Do you really know what a dry wine is? A semi-dry wine? Do you know what are the criteria for a sweet wine? And a sweet, even syrupy wine?
It is not always easy to find your way around and understand the different styles of still wines. These characteristics are related to the sweetness, the level of residual sugars still present in the wine after fermentation, but also to the acidity of the wine or the level of alcohol. We give you the keys to understand.
A dry white wine is a wine that will have the lowest level of sweetness. The residual sugars present do not exceed 4 grams per liter or 9 grams per liter for the most acidic wines. These are wines with a great freshness and finesse with a very strong ageing potential.
Red wines are naturally dry. In general, there are no, or very little, residual sugars left after the fermentation process.
What are the Bestheim dry white wines? They are all Riesling: Riesling Classic or Riesling Rayon de Lune, but also Grand Cru wines like the Riesling Grand Cru Schlossberg or terroir wines with the Riesling Lieu-dit Rebgarten. These are fine wines, very mineral with a certain acidity bringing freshness. They present notes of fresh fruits, citrus fruits, white flowers but also yellow fruits for the most complex cuvées from particular terroirs.
One can also find among the dry white wines, the Sylvaner and the Klevner de Heiligenstein.
On the red wine side, the Pinot Noir Exception, the Pinot Noir l'Impatient or the Pinot Noir les Chanteaux, are considered as dry red wines.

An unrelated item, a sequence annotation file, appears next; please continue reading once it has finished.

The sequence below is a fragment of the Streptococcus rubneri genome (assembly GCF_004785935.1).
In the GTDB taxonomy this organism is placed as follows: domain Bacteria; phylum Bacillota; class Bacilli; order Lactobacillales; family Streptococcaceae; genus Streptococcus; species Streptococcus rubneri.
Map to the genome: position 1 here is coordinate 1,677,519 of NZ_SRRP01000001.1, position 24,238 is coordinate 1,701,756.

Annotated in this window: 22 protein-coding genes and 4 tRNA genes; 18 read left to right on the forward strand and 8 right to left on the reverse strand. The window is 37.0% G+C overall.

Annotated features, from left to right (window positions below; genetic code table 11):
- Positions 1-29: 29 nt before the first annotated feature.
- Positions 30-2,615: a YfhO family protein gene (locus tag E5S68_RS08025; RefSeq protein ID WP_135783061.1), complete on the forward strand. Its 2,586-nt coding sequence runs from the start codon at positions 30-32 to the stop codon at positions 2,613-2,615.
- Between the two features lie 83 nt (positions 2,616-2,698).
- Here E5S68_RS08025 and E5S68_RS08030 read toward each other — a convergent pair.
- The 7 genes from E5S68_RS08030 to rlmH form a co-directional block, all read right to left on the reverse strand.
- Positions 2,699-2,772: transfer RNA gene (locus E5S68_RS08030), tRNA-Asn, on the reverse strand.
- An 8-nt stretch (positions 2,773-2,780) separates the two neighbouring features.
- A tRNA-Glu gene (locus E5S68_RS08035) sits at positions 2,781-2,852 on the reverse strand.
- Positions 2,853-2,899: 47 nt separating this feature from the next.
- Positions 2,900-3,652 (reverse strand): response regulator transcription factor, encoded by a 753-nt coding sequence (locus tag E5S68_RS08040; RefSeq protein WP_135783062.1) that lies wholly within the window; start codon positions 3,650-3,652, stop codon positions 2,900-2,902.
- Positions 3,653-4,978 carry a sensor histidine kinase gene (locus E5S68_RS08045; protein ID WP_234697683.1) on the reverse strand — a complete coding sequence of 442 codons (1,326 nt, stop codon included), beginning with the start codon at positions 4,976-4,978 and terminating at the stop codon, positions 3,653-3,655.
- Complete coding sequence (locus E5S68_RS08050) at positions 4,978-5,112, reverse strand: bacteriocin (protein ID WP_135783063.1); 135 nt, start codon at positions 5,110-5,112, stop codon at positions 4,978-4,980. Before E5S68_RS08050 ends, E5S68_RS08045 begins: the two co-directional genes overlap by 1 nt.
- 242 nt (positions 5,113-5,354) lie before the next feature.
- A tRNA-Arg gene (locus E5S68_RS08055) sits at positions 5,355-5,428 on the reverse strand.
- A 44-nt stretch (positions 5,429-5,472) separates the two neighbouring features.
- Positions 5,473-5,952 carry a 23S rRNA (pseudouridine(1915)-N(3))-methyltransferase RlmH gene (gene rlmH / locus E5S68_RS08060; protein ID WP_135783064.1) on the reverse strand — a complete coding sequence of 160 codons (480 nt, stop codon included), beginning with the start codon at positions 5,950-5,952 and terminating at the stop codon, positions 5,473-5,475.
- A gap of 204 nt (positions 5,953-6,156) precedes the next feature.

A semi-dry white wine is a wine with a sugar content between 9 and 18 grams per liter. This average sweetness can be felt when the wine is young but will fade away little by little as it matures in the bottle.
Pinot Gris is a grape variety that gives rise to semi-dry wines when they do not come from terroirs such as the Grands Crus. Among the semi-dry white wines are Pinot Gris Classic and Pinot Gris Rayon de Lune. They are round and easy to drink wines with aromas of yellow fruits, candied fruits (apricots) and dried fruits.
We also find Muscat for example.
A sweet wine is a wine with a residual sugar content of between 18 and 45 grams per liter. During tasting, one can easily feel this sweetness on the palate.
Gewurztraminer Classic, Gewurztraminer bio Fourmidable and Gewurztraminer Grand Cru Mambourg are sweet white wines. They are wines with a great aromatic richness, an ample and fruity mouth on notes of exotic fruits (pineapple, lychees), spices and rose.
This is also the case of the Blanc Moelleux HOPLA by Bestheim.
The Grand Cru Kaefferkopf is also a mellow wine with aromas of flowers (rose and violet), candied fruits (mirabelle plum), complemented by smoky notes and a nice freshness thanks to lemon notes.
Sweet and syrupy white wines are wines whose sweetness exceeds 45 grams per liter. Most often, sweet wines are produced from grapes picked when over-ripe or from specific grape varieties and terroirs. This differentiates them from sweet wines whose grapes, also harvested in over-ripeness, are affected by noble rot, called botrytis cinerea.
Some Grands Crus can be considered as sweet white wines such as Pinot Gris Grand Cru Zinnkoepflé or Gewurztraminer Grand Cru Furstentum.
The stars of the sweet wines are the late harvests: Riesling, Pinot Gris and Gewurztraminer Vendanges Tardives. Mostly candied fruit, apricot, pineapple and dried fruit notes can be found. On the palate the balance between freshness and roundness is preserved with a small hint of honey that rolls on the palate.
These are the Selections de Grains Nobles: Pinot Gris Sélection de Grains Nobles or Gewurztraminer Sélection de Grains Nobles.